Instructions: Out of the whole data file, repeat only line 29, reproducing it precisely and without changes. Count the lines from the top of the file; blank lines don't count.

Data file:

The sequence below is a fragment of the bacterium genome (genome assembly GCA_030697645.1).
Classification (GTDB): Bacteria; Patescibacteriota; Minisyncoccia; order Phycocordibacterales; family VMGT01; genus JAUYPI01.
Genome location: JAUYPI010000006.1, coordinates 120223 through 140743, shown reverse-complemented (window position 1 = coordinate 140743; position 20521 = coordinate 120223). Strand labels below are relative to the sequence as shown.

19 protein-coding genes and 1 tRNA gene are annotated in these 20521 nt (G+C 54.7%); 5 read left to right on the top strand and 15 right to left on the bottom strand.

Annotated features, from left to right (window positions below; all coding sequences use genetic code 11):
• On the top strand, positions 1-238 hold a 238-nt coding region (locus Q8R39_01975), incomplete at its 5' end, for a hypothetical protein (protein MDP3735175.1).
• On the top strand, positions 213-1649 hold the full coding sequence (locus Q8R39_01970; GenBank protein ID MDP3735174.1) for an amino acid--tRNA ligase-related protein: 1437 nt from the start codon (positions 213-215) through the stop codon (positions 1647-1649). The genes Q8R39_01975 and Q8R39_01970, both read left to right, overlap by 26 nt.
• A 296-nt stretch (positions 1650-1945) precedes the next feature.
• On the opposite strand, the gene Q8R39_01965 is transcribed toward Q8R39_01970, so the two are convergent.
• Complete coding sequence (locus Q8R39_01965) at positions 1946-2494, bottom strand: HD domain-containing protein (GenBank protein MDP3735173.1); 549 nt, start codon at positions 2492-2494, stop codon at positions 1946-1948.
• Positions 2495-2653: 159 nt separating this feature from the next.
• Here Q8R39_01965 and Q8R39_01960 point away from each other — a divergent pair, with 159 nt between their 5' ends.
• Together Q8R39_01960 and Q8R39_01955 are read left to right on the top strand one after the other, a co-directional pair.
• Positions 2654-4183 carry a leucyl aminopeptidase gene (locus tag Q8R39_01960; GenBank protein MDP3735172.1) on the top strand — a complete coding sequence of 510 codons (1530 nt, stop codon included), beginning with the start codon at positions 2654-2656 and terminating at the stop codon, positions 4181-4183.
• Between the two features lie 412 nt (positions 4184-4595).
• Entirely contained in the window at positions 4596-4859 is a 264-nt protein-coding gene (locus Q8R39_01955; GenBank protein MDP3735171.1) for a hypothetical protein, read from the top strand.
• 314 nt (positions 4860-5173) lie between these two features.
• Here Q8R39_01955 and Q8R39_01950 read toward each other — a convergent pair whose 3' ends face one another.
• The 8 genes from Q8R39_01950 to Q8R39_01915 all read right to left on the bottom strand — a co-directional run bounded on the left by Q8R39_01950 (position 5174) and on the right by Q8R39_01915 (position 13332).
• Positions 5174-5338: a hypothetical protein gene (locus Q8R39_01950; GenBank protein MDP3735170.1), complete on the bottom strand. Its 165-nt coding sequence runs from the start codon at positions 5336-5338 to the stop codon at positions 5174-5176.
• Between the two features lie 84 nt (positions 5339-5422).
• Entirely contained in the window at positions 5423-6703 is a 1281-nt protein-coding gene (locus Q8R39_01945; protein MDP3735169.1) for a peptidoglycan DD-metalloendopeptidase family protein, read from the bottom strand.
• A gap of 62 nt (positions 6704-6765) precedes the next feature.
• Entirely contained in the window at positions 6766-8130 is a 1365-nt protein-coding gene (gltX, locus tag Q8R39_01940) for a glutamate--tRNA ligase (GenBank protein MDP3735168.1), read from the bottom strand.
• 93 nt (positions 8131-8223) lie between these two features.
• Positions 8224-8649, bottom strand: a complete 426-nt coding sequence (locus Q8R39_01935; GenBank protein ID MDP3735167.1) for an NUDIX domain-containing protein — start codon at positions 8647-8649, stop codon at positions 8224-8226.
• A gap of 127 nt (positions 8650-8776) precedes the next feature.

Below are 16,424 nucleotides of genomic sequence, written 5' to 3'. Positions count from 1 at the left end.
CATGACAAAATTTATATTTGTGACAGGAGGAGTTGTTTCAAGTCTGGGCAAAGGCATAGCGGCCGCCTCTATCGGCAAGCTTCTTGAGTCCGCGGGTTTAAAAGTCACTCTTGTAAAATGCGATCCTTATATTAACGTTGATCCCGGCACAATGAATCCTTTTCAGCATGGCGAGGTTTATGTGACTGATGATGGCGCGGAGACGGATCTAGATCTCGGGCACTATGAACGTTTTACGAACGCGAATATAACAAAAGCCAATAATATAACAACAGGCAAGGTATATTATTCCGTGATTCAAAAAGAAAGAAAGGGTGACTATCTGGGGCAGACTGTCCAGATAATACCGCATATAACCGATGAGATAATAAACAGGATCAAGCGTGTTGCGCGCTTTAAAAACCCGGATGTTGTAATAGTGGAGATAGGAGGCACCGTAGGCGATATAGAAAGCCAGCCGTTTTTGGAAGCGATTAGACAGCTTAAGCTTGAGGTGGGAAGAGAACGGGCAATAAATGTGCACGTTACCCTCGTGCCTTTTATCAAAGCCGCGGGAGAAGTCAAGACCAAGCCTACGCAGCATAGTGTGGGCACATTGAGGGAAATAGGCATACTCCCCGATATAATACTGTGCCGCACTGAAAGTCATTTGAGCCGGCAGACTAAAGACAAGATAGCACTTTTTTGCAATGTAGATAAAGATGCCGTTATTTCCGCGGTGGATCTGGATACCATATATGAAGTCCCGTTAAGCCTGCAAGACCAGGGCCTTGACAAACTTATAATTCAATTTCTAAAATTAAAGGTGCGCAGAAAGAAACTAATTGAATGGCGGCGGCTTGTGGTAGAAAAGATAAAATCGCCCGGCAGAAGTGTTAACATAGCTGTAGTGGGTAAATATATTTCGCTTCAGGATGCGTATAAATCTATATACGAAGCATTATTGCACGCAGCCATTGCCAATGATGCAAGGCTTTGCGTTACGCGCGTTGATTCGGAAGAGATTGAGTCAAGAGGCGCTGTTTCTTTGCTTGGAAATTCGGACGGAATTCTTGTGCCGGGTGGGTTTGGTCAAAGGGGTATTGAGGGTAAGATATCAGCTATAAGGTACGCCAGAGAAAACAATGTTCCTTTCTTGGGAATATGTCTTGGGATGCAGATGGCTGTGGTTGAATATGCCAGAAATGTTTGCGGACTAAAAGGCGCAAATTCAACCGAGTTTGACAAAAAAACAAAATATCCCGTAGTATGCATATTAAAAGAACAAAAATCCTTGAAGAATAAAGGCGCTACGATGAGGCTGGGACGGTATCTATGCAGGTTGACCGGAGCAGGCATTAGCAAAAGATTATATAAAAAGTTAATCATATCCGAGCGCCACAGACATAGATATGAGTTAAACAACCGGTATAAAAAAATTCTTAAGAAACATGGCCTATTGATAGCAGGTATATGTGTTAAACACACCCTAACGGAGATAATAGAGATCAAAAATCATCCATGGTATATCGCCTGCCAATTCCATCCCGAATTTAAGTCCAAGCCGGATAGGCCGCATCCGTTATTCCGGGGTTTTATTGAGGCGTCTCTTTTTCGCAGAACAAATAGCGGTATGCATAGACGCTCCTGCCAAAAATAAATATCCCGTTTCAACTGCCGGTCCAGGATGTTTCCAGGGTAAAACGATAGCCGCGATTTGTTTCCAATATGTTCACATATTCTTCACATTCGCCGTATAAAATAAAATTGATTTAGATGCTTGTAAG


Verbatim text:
CATGACAAAATTTATATTTGTGACAGGAGGAGTTGTTTCAAGTCTGGGCAAAGGCATAGCGGCCGCCTCTATCGGCAAGCTTCTTGAGTCCGCGGGTTTAAAAGTCACTCTTGTAAAATGCGATCCTTATATTAACGTTGATCCCGGCACAATGAATCCTTTTCAGCATGGCGAGGTTTATGTGACTGATGATGGCGCGGAGACGGATCTAGATCTCGGGCACTATGAACGTTTTACGAACGCGAATATAACAAAAGCCAATAATATAACAACAGGCAAGGTATATTATTCCGTGATTCAAAAAGAAAGAAAGGGTGACTATCTGGGGCAGACTGTCCAGATAATACCGCATATAACCGATGAGATAATAAACAGGATCAAGCGTGTTGCGCGCTTTAAAAACCCGGATGTTGTAATAGTGGAGATAGGAGGCACCGTAGGCGATATAGAAAGCCAGCCGTTTTTGGAAGCGATTAGACAGCTTAAGCTTGAGGTGGGAAGAGAACGGGCAATAAATGTGCACGTTACCCTCGTGCCTTTTATCAAAGCCGCGGGAGAAGTCAAGACCAAGCCTACGCAGCATAGTGTGGGCACATTGAGGGAAATAGGCATACTCCCCGATATAATACTGTGCCGCACTGAAAGTCATTTGAGCCGGCAGACTAAAGACAAGATAGCACTTTTTTGCAATGTAGATAAAGATGCCGTTATTTCCGCGGTGGATCTGGATACCATATATGAAGTCCCGTTAAGCCTGCAAGACCAGGGCCTTGACAAACTTATAATTCAATTTCTAAAATTAAAGGTGCGCAGAAAGAAACTAATTGAATGGCGGCGGCTTGTGGTAGAAAAGATAAAATCGCCCGGCAGAAGTGTTAACATAGCTGTAGTGGGTAAATATATTTCGCTTCAGGATGCGTATAAATCTATATACGAAGCATTATTGCACGCAGCCATTGCCAATGATGCAAGGCTTTGCGTTACGCGCGTTGATTCGGAAGAGATTGAGTCAAGAGGCGCTGTTTCTTTGCTTGGAAATTCGGACGGAATTCTTGTGCCGGGTGGGTTTGGTCAAAGGGGTATTGAGGGTAAGATATCAGCTATAAGGTACGCCAGAGAAAACAATGTTCCTTTCTTGGGAATATGTCTTGGGATGCAGATGGCTGTGGTTGAATATGCCAGAAATGTTTGCGGACTAAAAGGCGCAAATTCAACCGAGTTTGACAAAAAAACAAAATATCCCGTAGTATGCATATTAAAAGAACAAAAATCCTTGAAGAATAAAGGCGCTACGATGAGGCTGGGACGGTATCTATGCAGGTTGACCGGAGCAGGCATTAGCAAAAGATTATATAAAAAGTTAATCATATCCGAGCGCCACAGACATAGATATGAGTTAAACAACCGGTATAAAAAAATTCTTAAGAAACATGGCCTATTGATAGCAGGTATATGTGTTAAACACACCCTAACGGAGATAATAGAGATCAAAAATCATCCATGGTATATCGCCTGCCAATTCCATCCCGAATTTAAGTCCAAGCCGGATAGGCCGCATCCGTTATTCCGGGGTTTTATTGAGGCGTCTCTTTTTCGCAGAACAAATAGCGGTATGCATAGACGCTCCTGCCAAAAATAAATATCCCGTTTCAACTGCCGGTCCAGGATGTTTCCAGGGTAAAACGATAGCCGCGATTTGTTTCCAATATGTTCACATATTCTTCACATTCGCCGTATAAAATAAAATTGATTTAGATGCTTGTAAG